Somethings Worth Remembering

II Timothy 1:1-9 “Paul, an apostle of Jesus Christ by the will of God, according to the promise of life which is in Christ Jesus, To Timothy, my dearly beloved son: Grace, mercy, and peace, from God the Father and Christ Jesus our Lord. I thank God, whom I serve from my forefathers with pure conscience, that without ceasing I have remembrance of thee in my prayers night and day; Greatly desiring to see thee, being mindful of thy tears, that I may be filled with joy; When I call to remembrance the unfeigned faith that is in thee, which dwelt first in thy grandmother Lois, and thy mother Eunice; and I am persuaded that in thee also. Wherefore I put thee in remembrance that thou stir up the gift of God, which is in thee by the putting on of my hands. For God hath not given us the spirit of fear; but of power, and of love, and of a sound mind. Be not thou therefore ashamed of the testimony of our Lord, nor of me his prisoner: but be thou partaker of the afflictions of the gospel according to the power of God; Who hath saved us, and called us with an holy calling, not according to our works, but according to his own purpose and grace, which was given us in Christ Jesus before the world began,”

When we come to our text, Paul is not that youthful convert fresh from his Damascus Road experience; he is Paul “the aged” (Philemon 9). His faithful service will culminate in a final sacrifice as he awaits a vocal word of approval, “Well done.” Paul knows that the memory can either buffet or bless; therefore there are some things worth forgetting; “forgetting those things which are behind” (Philippians 3:13), and somethings worth remembering, “I thank God . . . I have remembrance.” Within the text Paul makes reference to somethings worth remembering; this is revealed in his use of the word “remembrance.” Three times Paul will use the word to emphasize the thoughts of somethings worth remembering.

In verses 3-4 there is the remembrance of friends. The Greek word here has the idea of a general recollection. Paul is making no effort, but like waves in a steady flow to the shore, the blessed memory of friends floods his mind! While they are not present in the confines of his habitation, they parade through the corridors of his heart. As the light fades in this world to give place for its raising in the next, the thoughts of friends make the crossing much easier.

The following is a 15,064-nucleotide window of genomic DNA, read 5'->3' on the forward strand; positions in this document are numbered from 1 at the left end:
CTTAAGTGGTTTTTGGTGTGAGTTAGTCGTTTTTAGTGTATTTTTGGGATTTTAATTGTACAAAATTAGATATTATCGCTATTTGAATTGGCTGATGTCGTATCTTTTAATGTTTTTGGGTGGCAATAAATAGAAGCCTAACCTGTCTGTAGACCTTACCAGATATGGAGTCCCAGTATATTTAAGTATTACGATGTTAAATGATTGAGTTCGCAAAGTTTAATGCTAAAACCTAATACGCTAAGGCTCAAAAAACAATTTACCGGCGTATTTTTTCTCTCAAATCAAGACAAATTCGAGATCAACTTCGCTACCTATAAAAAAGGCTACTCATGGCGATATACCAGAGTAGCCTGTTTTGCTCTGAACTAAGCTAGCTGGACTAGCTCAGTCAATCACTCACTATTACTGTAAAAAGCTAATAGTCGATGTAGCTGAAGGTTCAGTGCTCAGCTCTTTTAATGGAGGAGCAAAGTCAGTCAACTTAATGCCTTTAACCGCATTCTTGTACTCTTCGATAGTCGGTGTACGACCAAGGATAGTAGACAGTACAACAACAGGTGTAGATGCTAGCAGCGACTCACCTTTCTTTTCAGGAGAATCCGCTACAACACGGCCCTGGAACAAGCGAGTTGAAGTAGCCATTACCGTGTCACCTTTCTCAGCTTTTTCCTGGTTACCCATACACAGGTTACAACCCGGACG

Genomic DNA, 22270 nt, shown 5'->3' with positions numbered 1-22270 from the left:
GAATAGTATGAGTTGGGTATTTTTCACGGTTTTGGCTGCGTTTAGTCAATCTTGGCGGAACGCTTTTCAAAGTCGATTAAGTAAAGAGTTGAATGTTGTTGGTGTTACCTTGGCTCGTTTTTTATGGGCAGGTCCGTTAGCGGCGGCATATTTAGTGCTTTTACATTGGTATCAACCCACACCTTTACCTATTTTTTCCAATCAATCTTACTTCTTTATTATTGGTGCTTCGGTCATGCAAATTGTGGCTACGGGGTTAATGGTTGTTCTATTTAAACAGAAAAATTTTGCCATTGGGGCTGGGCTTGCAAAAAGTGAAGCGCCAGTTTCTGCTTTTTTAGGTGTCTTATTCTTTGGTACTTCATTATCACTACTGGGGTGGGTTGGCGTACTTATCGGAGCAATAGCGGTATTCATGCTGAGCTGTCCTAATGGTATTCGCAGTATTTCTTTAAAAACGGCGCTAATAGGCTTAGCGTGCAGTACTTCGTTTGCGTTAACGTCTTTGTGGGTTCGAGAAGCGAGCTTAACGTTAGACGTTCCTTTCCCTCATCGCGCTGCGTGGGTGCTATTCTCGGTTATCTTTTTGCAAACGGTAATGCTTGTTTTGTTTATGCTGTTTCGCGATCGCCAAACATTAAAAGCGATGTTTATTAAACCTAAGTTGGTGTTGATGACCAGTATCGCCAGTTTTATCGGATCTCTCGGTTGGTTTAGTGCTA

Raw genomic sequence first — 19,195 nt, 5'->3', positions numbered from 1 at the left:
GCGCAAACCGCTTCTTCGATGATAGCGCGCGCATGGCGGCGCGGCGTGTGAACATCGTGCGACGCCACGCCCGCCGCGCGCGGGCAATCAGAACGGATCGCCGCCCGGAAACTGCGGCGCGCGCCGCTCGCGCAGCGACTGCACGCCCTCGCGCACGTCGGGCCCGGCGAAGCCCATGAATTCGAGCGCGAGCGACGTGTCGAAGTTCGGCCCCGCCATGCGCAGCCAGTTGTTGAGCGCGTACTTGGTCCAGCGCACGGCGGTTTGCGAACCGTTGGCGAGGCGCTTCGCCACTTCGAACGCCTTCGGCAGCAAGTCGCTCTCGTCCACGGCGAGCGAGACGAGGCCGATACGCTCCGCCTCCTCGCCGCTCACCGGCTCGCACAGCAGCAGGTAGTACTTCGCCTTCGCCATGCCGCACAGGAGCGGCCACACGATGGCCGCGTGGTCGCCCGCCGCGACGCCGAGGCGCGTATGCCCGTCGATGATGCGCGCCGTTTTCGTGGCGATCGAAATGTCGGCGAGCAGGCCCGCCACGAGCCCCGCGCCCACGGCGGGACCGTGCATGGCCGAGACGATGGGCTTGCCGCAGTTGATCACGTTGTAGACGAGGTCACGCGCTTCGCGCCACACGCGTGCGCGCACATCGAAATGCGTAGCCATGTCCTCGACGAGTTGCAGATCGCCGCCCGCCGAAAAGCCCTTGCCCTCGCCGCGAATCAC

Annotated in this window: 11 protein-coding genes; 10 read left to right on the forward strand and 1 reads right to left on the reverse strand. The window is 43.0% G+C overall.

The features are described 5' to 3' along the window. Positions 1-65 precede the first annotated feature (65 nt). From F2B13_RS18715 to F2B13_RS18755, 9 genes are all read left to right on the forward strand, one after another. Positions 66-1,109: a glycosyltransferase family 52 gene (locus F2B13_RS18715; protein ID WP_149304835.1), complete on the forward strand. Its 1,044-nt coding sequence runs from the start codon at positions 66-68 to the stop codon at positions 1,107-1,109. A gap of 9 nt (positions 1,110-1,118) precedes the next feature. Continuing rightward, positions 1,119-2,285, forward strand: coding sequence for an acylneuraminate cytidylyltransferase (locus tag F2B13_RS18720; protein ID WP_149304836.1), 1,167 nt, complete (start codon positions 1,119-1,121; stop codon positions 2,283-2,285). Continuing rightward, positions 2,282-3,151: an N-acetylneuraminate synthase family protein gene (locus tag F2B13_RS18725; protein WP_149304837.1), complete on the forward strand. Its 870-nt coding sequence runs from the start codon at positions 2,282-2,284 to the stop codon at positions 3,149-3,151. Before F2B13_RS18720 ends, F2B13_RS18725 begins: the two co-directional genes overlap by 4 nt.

In verse 5, there is the remembrance of faith. The Greek word here has the idea of calling forth to one’s remembrance; to take hold as a conscious effort. Their faith was a reminder of his faith, because there is but one faith (see Ephesians 4:4-6). His faith had not failed in conversion, consecration, commitment, continuance, and it would not fail in the crossing; “We are confident, I say, and willing rather to be absent from the body, and to be present with the Lord” (II Corinthians 5:8).

In verse 6, there is the remembrance of one’s function. The Greek word here has the idea that it’s time to put oneself in remembrance. Paul tells Timothy when you get to where I am in the journey, it’s not the time to be thinking about what God called you to do. At conversion, Paul was enlightened to the will of God for his life; “for he is a chosen vessel unto me, to bear my name before the Gentiles, and kings, and the children of Israel: For I will shew him how great things he must suffer for my name’s sake” (Acts 9:15-16). As Paul reflected upon the purpose for his life; his memory was not tormented with remorse, but triumphant with rejoicing; “For I am now ready to be offered, and the time of my departure is at hand. I have fought a good fight, I have finished my course, I have kept the faith” (II Timothy 4:6-7).

When the finish line gets in sight, things of true worth begin to be emphasized and remembered. It’s a time to remember your friends, your faith, and your function; there are somethings worth remembering!